Include Morocco Gold Extra Virgin Olive Oil In Your Diet This American Heart Month

Healthy Living Using Olive Oil

Exploring the benefits of adding a drizzle of best olive oil – extra virgin olive oil to your diet during American Heart Month

Using Olive Oil For Cooking

Did you know, February is American Heart Month. A time when all people of all ages and backgrounds should focus on their cardiovascular health. Why is this so important?

In 2016, the Milken Institute reported that the total cost for direct healthcare for chronic illnesses in the USA totalled $1.1trillion, the equivalent of 5.8% of the USA’s GDP, with cardiovascular disease the most prevalent condition accounting for some $294.3Bn or almost 27% of this total.

When the total indirect cost of lost economic productivity are included, the total cost of chronic disease rises to a staggering $3.7trillio, the equivalent of 19.6% of USA GDP.

The report went on to project the cost of these chronic illnesses is set to rise and that by 2030 an estimated 83.4m people will be suffering from 3 or more chronic illnesses compared with 30.8m in 2015.

(The Milken Institute is an independent economic think tank based in Santa Monica, California. It publishes research and hosts conferences that apply market-based principles and financial innovations to social issues in the US and internationally).

So cardiovascular disease and mortality are increasing in working-age adults, however, there are small steps and lifestyle choices that can have a significant impact.

The Role Of Extra Virgin Olive Oil In Combating Cardiovascular Diseases

The ancient Greeks were on to something when they referred to extra virgin olive oil as an “elixir of youth and health.” Centuries later, research offers evidence about the benefits of olive oil in our daily diets.

Extra virgin olive oil, sunflower oil and canola oil are high in monounsaturated fat (the healthy-for-you kind of fat). So what would put extra virgin olive oil above the others if their fat make-up so similar? It’s not just about the kind of fat molecules that they are made up of. Extra virgin olive oil has some extra magic. The biggest thing that makes extra virgin olive oil so healthy is its unique disease-fighting component.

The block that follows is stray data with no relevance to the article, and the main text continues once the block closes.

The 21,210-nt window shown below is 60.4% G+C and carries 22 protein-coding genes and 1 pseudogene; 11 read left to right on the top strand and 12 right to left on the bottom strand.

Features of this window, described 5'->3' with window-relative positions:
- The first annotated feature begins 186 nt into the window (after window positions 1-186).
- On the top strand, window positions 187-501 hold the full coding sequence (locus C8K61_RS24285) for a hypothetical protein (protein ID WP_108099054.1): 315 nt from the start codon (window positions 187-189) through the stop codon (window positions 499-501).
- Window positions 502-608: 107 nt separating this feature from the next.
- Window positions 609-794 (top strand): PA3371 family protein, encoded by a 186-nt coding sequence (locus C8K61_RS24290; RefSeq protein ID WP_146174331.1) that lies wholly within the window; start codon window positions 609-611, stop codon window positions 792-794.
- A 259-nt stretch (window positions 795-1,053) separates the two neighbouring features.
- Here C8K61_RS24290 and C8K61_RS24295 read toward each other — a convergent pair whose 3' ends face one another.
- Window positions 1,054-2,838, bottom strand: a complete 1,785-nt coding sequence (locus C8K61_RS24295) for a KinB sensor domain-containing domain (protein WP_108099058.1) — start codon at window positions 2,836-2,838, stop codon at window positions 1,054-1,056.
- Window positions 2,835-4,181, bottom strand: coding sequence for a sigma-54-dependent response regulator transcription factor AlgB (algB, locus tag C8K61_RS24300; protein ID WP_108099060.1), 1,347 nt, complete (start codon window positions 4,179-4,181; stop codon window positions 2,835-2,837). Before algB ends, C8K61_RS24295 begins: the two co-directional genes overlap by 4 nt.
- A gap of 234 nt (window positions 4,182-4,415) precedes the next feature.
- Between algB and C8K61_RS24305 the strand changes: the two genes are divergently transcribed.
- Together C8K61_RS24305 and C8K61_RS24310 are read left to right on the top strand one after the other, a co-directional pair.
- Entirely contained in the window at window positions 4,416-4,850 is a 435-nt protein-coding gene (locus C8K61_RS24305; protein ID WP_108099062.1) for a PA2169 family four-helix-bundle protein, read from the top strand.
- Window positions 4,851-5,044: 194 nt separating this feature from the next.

Thanks to the recent spotlight on the Mediterranean Diet, extensive research has been done on the phytonutrient composition of olive oil. What has been discovered is an extensive list of phytonutrients; one of the most praised is its polyphenols. The amount of polyphenols found in extra virgin olive oil is truly amazing!

What Are Polyphenols?

Polyphenols are a group of over 500 phytochemicals, which are naturally occurring micronutrients in plants. These compounds give a plant its colour and can help to protect it from various dangers. When you eat plants with polyphenols, you reap the health benefits as well.

Polyphenols In Extra Virgin Olive Oil

Polyphenols are a key component in extra virgin olive oil and are considered to be one of the best health enhancing benefits within the oil. Many of the fruits and vegetables we consume contain large numbers of compounds critical for life. One such type of compound is known as antioxidants. Polyphenols are powerful antioxidants.

So how do antioxidants fit into the grand scheme of our bodies and our health? Antioxidants are chemicals known to be ‘molecular scavengers’ that help neutralize oxygen free radicals, thus preventing oxidative stress from occurring. There are hundreds of known antioxidants, some of which we consume in our daily diets:

  • Vitamin A
  • Vitamin C
  • Vitamin E
  • Selenium
  • Manganese
  • Carotenoids

It’s also thought that polyphenols contribute to keep the body being in an anti-inflammatory state. This is also associated with a lower risk of several chronic illnesses, including cardiovascular disease.

Extra Virgin Olive Oil, The View Of The American Heart Association

Consuming more than half a tablespoon of olive oil a day may lower heart disease risk, a 2020 study found. And earlier this year, researchers reported in the Journal of the American College of Cardiology that people who ate more than half a tablespoon per day had lower rates of premature death from cardiovascular disease, Alzheimer’s disease and other causes compared to people who never or rarely consumed olive oil.

“Olive oil is the hallmark of the Mediterranean diet, and its link to lower mortality is well established in southern European countries. But this is the first long-term study to show such a health benefit here in the U.S.,” said Dr. Frank Hu, the study’s senior author and a professor of nutrition and epidemiology at Harvard T.H. Chan School of Public Health in Boston.

Among all edible plant oils, olive oil has the highest percentage of monounsaturated fat, which lowers “bad” LDL cholesterol and increases “good” HDL. It’s been shown to lower blood pressure and contains plant-based compounds that offer anti-inflammatory and antioxidant properties known to reduce the disease process, including heart disease.

When cooking, extra virgin olive oil can be a healthy substitute for butter, margarine and other types of fat. In Hu’s study, for example, replacing unhealthy fats with olive oil was associated with a lower risk of dying.

“Olive oil is a much healthier replacement for dietary fats, especially animal fats,”

Dr. Frank Hu, Harvard T.H. Chan School of Public Health in Boston.